Apple, Facebook and Google aim to create and control the next crucial technological platform

March 28, 2014 5:38 pm

Technology: All eyes on the future

By Tim Bradshaw


Apple, Facebook and Google aim to create and control the next crucial technological platform

Goggle-eyed: a visitor to the Game Developers Conference in San Francisco tries the Oculus Rift virtual reality goggles

Palmer Luckey is holding court among the geeks. The boy king of virtual reality is answering questions from game developers about whether the pioneering headset he built in his parents’ garage, Oculus Rift, might work with something known as “galvanic vestibular stimulation”.

GVS, he gleefully explains, is “basically taking high-voltage electrodes and passing current through your head for entertainment”.

What Oculus’s VR technology does for the eyes, galvanic vestibular stimulation does for balance. Strapped to the ears, a GVS system tricks the body into feeling as if it is moving in ways it is not. In theory, he says, a GVS system could make those barrel rolls in an Oculus Top Gun simulator feel all the more real.

Then he lets the geeks in on a little secret. While they could buy a GVS system for roughly the price of a small car, they should really try building one themselves. “If you Google around for GVS schematics . . . you can actually do it for 10 bucks in parts,” he told his admirers at a games conference last year.

The DIY approach has certainly worked for Mr Luckey. Using money he earned fixing iPhones and trading Bitcoin, the teenage Mr Luckey beat Sony PlayStation and Microsoft Xbox to create the most impressive, immersive VR system in decades.

This week the 21-year-old Mr Luckey sold Oculus to Facebook for $2bn, the social network’s second-biggest acquisition to date.

Mark Zuckerberg, Facebook’s foun­der, said VR is “the next major computing platform”, which could allow its users to share “not just moments with your friends online, but entire experiences and adventures”.

Mr Zuckerberg’s acquisition has thrown Silicon Valley, which thought VR was a niche concept for gamers and that Facebook was just a place to post photos, off balance. More than making flight simulators feel more realistic, Mr Zuckerberg believes we could soon be visiting our doctors or going shopping through a VR headset.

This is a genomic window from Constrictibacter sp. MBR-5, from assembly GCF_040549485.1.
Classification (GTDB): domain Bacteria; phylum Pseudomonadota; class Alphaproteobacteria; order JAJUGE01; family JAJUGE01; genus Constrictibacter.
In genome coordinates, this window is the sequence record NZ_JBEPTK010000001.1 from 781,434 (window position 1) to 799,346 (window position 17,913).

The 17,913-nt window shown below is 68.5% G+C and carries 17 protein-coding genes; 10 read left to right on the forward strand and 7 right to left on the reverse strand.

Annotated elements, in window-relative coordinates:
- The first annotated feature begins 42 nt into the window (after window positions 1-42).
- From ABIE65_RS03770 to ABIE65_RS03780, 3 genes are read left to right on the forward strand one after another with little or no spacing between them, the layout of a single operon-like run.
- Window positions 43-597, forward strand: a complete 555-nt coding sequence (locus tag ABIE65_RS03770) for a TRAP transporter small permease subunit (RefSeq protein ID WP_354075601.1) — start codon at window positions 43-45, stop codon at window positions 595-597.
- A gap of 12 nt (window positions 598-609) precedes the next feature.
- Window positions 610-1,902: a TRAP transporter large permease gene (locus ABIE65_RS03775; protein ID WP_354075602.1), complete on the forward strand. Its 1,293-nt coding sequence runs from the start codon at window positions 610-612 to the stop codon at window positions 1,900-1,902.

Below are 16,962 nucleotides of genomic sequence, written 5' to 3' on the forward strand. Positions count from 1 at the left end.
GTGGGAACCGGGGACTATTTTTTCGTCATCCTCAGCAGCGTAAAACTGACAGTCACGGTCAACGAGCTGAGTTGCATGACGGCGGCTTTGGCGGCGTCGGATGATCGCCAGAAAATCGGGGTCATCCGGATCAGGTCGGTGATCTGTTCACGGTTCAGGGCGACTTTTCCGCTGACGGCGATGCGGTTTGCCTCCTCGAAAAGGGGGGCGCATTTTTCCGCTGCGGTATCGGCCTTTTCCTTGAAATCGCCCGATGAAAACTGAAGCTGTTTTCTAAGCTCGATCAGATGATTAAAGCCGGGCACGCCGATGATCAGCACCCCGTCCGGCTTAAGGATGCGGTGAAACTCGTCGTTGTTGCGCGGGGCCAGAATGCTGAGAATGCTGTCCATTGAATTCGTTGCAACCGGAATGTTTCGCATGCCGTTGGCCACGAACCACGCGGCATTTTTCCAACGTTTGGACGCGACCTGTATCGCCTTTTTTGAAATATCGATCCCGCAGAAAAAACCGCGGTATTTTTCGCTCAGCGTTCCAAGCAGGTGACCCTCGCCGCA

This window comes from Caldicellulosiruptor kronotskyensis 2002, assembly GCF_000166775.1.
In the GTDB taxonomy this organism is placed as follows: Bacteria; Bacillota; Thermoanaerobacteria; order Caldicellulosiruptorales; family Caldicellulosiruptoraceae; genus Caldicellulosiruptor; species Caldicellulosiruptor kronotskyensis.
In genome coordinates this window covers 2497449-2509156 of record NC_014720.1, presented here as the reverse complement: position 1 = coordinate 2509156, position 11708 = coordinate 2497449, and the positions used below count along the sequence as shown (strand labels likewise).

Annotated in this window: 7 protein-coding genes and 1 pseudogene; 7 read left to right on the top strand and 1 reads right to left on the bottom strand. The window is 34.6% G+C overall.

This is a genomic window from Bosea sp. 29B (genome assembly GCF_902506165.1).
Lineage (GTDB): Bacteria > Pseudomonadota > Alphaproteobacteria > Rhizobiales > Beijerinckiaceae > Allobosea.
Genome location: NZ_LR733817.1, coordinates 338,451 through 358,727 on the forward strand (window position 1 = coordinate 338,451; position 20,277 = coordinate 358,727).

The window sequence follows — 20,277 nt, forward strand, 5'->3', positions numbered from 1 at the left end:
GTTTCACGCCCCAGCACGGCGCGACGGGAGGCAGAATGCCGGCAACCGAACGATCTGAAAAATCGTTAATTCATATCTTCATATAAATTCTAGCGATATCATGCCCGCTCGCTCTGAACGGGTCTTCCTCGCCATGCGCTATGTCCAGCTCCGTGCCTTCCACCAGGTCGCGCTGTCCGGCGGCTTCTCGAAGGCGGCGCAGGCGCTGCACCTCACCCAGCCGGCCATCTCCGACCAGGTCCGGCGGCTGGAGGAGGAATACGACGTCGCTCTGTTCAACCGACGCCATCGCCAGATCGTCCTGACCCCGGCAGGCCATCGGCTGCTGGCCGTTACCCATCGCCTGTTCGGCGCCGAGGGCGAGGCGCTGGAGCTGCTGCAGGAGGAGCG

“We’re making a long-term bet that immersive virtual and augmented reality will become a part of people’s daily lives,” he said.

Mr Zuckerberg has made some big and unexpected bets lately. Just 48 hours after announcing the Oculus deal, he posted a status update about Facebook’s scheme to “beam the internet to people from the sky”.

Facebook’s new Connectivity Lab is building “drones, satellites and lasers” to bring connectivity to remote parts of the planet. After poaching engineers from Nasa’s Jet Propulsion Laboratory and pioneers in “free space optics” – connecting satellites to each other through lasers, rather than bouncing signals off the earth – Facebook now says it is looking to hire experts in aerodynamics, physics and communication systems.

All of this is a long way from pokes, likes and status updates. Facebook’s moves are its opening shots in the battle for the next generation of technology. Like Google’s self-driving cars, mysterious barges and Glass headset, Facebook’s push into VR and “free space optics” is aimed at defining the next big thing before someone else does. The problem is that nobody in the tech industry seems to agree on what that might be.

Last year Google launched Project Loon, a plan to bring the internet to remote areas using a network of low-flying balloons. At the same time, it was also stealthily buying robotics companies such as Boston Dynamics, the organisation behind “Big Dog”, an animal-like android that can steady itself when it slips on ice and gambol through a rocky forest. In January it paid $3.2bn for Nest Labs, maker of nifty “smart home” appliances that allow users to turn up their heating or switch off a smoke alarm from anywhere with a smartphone app. Google hopes these will help them own the “internet of things” that many see as the successor to the web.